Quality at Ritz-Carlton
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Ways that can be used by the hotel to monitor success in achieving quality
Quality is the ability to meet the target operational goals. Any measurement of quality should therefore be defined in the way it is able to satisfy the expressed and the implicit need of the process. There are many ways that the hotel can use to measure quality aspects of its operations.
One of such way would be through the assessment of the external quality which in this case refers to customer satisfaction. Customer satisfaction can be assessed through various means using the financial and non financial attributes. The overall satisfaction of the consumer is expressed in their reaction towards the product or services offered. A simple survey using a questionnaire can be used to collect data about the satisfaction of the customer. The increase or decrease in the number of customer served can also be sued to assess the satisfaction of customer and therefore the improvement in quality (Drucker, 2004).
The other way can be through the assessment of the internal quality marked by the efficiency of the internal operation of the hotel. This can be assessed by the way in which hotel function in scheduling of jobs, reduction in internal conflicts, reduced complains from the customers. These are some of the way that can be used to assess internal quality improvement. But the generally the delivery of services to customers will be the best way that will be used to assess improvement in quality of goods and services.
Action to improve quality
The purpose of any quality improvement procedure will be to ensure that a company charges the way it had been operating before and it adapts a new way of operation which will improve the delivery of services as compared to the way it had been done before. It is one thing to talk about improving quality and another thing to improve quality. Therefore for a company that really intends to improve quality, there has to be actions that are specifically directed to address the issue. There has to be assessment of the current quality in the company and coming up with new plans to improve quality of goods and service. There has to be setting of standards of quality that will act as benchmark for the company to gauge its improvement. These standards can be sought from other companies or they can be set according to the capability of the company. Once there is a plan in place and standards for gauging its operation, the company must then put the plan into actions. This should be followed by continuous monitoring process that will be strategic to implement changes that are needed in course of the operation. From time to time there has to be evaluation of the plan according to the standards that were set (Gilbert, Veloutsou and Goode, 2004).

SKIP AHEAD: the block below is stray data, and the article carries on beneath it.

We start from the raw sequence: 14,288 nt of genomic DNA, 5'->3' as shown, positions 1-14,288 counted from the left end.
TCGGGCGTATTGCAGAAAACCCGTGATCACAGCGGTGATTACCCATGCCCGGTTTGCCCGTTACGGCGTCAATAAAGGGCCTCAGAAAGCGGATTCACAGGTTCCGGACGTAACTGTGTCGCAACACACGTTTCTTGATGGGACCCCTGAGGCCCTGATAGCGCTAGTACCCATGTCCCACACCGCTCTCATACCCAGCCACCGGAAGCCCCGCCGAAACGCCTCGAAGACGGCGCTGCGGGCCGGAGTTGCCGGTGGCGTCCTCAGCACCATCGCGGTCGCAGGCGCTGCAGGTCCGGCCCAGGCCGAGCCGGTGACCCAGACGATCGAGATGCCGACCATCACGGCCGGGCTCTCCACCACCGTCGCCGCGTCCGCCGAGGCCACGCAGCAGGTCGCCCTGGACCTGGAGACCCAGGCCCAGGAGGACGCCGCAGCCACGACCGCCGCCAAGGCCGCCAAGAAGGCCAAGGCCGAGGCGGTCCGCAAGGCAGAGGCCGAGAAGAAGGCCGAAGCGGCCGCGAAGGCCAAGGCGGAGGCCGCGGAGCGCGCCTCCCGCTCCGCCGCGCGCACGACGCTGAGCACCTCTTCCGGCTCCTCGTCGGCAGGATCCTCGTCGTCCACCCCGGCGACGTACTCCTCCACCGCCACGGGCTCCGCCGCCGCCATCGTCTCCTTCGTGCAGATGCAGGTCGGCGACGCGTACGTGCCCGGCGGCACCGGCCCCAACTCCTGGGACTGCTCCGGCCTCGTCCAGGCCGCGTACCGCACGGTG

Why it might cost less to do things right the first time
In many instances it cost us less to do things the right way the first time that we do them. This is because the more the times we tend to experiment on something without taking it serous, the more we tend to lose the focus on the need to improve it. When something is taken serious right from the start, then it means that we will be doing that thing the correct way and we will strive to improve it. If the hotel fails to do thing right the first time, they will have an added cost of improving it.